HARARE – Mystery surrounds the whereabouts of a retired army colonel who was allegedly abducted from his home on Sunday afternoon by masked men — amid claims that he was due to testify before the official probe looking into the August 1 post-election shootings which claimed the lives of at least six civilians.
To add to the intrigue, Elliot Piki, 58, was a losing candidate in the fiercely-fought Zanu PF primary elections for Harare South — which were won by President Emmerson Mnangagwa’s nephew, Tongai.
Piki’s family told the Daily News yesterday that he had been abducted — allegedly to try and stop him from giving evidence at the August 1 killings Commission of Inquiry that is chaired by former South African president Kgalema Motlanthe.
“I have heard that he received threatening calls from a NetOne line for almost a week and when he went out to find out about the number, the number was not registered.
“The threatening calls continued in which he was told not to testify before the commission. He was supposed to testify today (yesterday) … but the people who took him were heard asking him what he wanted to gain in supporting (opposition leader Nelson) Chamisa.
“We have the invitation from the commission … and we haven’t heard anything about his whereabouts although we have reported the case at Waterfalls Police Station (RRB number 3784040),” Piki’s son, Daniel, said.
However, the spokesperson of the inquiry, John Masuku, said yesterday that Piki’s name was not on the list of people who were due to testify before the probe.
“I asked the commissioners and they said he was not on the list,” Masuku said.
According to eyewitnesses, an unregistered grey Toyota Hilux pulled up at Piki’s residence in Harare South on Sunday afternoon, where four men had a brief chat with the retired soldier before “suddenly” bundling him into their bakkie and driving away.
“Around 4pm, four people in a grey D4D came to his house. There is a butchery and a shop at his home … and he was there playing checkers with a young man who also lives there.
“One of the four guys came and went to where the two were seated. They talked briefly before they were joined by the other three who were now wearing masks.
“When he tried to resist, they fired two gunshots and forced him into their car before they sped off.
“When he was abducted he was wearing a blue jersey and his abduction was witnessed by several people,” one of the eyewitnesses told the Daily News.
Piki’s family has since engaged the Zimbabwe Lawyers for Human Rights (ZLHR) to help find the retired army officer who is said to have been keen to use his military expertise to help the commission unravel the August 1 killings.
“I have just received the request to handle the matter so I don’t have much to say,” said Jeremiah Bhamu of ZLHR.
The MDC later claimed in a statement that Piki had submitted a damning report to the Motlanthe-led commission of inquiry.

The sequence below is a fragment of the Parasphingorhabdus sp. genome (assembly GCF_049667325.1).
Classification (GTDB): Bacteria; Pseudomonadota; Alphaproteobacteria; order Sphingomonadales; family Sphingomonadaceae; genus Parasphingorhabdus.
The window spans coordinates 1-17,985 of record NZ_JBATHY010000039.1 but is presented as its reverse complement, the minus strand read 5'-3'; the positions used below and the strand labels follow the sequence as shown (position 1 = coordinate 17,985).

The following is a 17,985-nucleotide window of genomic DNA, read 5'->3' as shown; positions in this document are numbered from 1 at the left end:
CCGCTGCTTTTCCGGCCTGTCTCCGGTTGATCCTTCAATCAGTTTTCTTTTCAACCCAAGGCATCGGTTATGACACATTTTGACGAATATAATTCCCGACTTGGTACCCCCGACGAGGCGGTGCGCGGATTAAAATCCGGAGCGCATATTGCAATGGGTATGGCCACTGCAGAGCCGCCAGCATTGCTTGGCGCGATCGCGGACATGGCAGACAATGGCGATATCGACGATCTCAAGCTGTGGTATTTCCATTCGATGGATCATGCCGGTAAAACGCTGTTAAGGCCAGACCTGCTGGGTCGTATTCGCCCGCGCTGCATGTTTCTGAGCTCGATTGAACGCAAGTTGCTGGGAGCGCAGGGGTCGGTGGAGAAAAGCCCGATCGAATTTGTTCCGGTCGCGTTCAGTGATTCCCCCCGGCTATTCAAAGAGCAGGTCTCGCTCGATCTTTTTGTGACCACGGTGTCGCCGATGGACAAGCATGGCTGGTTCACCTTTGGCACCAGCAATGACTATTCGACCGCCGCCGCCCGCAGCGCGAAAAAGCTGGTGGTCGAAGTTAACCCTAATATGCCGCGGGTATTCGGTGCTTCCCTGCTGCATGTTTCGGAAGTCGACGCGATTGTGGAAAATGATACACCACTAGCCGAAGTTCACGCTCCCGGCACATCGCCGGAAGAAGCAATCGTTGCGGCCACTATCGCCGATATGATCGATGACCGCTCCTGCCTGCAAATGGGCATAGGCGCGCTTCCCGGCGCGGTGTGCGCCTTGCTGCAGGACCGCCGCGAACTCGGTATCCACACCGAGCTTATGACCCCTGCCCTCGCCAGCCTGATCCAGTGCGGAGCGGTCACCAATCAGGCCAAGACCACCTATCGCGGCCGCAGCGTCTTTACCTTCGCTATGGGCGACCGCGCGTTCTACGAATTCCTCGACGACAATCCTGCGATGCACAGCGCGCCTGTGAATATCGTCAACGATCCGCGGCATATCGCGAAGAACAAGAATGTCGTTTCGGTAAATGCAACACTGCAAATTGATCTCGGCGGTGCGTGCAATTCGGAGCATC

“Piki … submitted a damning document that exposes the Zanu PF government on the August 1 shootings. The MDC condemns the continued use of force, violence and abductions by the State.
“This modus operandi reminds us of the chilling abduction and disappearance of Itai Dzamara over four years ago. Up to this day, we have not seen or heard from him,” MDC spokesperson Jacob Mafume said.
Several other people who were interviewed by the Daily News yesterday also claimed that the ex-soldier wanted to “spill the beans” — in the same way that former Zanu PF activists Jim Kunaka and Shadreck Mashayamombe had done when they appeared before the commission last week.
Mashayamombe and Kunaka, who were both fired from Zanu PF after the fall from power of former president Robert Mugabe in a military putsch in November last year, characterised Zanu PF and its government at the probe as violent and wicked.
Mnangagwa appointed the killings inquiry in September, to probe the August 1 deaths which sullied the relatively peaceful July 30 national elections which had been widely hailed up to that point.
Apart from Motlanthe, the other members of the inquiry are academics Lovemore Madhuku and Charity Manyeruke, Law Society of Zimbabwe (LSZ) ex-president Vimbai Nyemba, Rodney Dixon of the United Kingdom, former Tanzanian chief of the defence forces General Davis Mwamunyange and ex-Commonwealth secretary-general Chief Emeka Anyaoku of Nigeria.
Things at the probe got heated in the last few weeks after security chiefs testified and wholly absolved the military of the killings in the process.
The commander of the Defence Forces, Phillip Valerio Sibanda, and police commissioner-general Godwin Matanga, also appeared to blame the MDC and Chamisa for the deaths.
Last week, temperatures were further raised when Mashayamombe and Kunaka gave gory accounts of wanton “crimes and violations” which they said were part of life during their time in Zanu PF.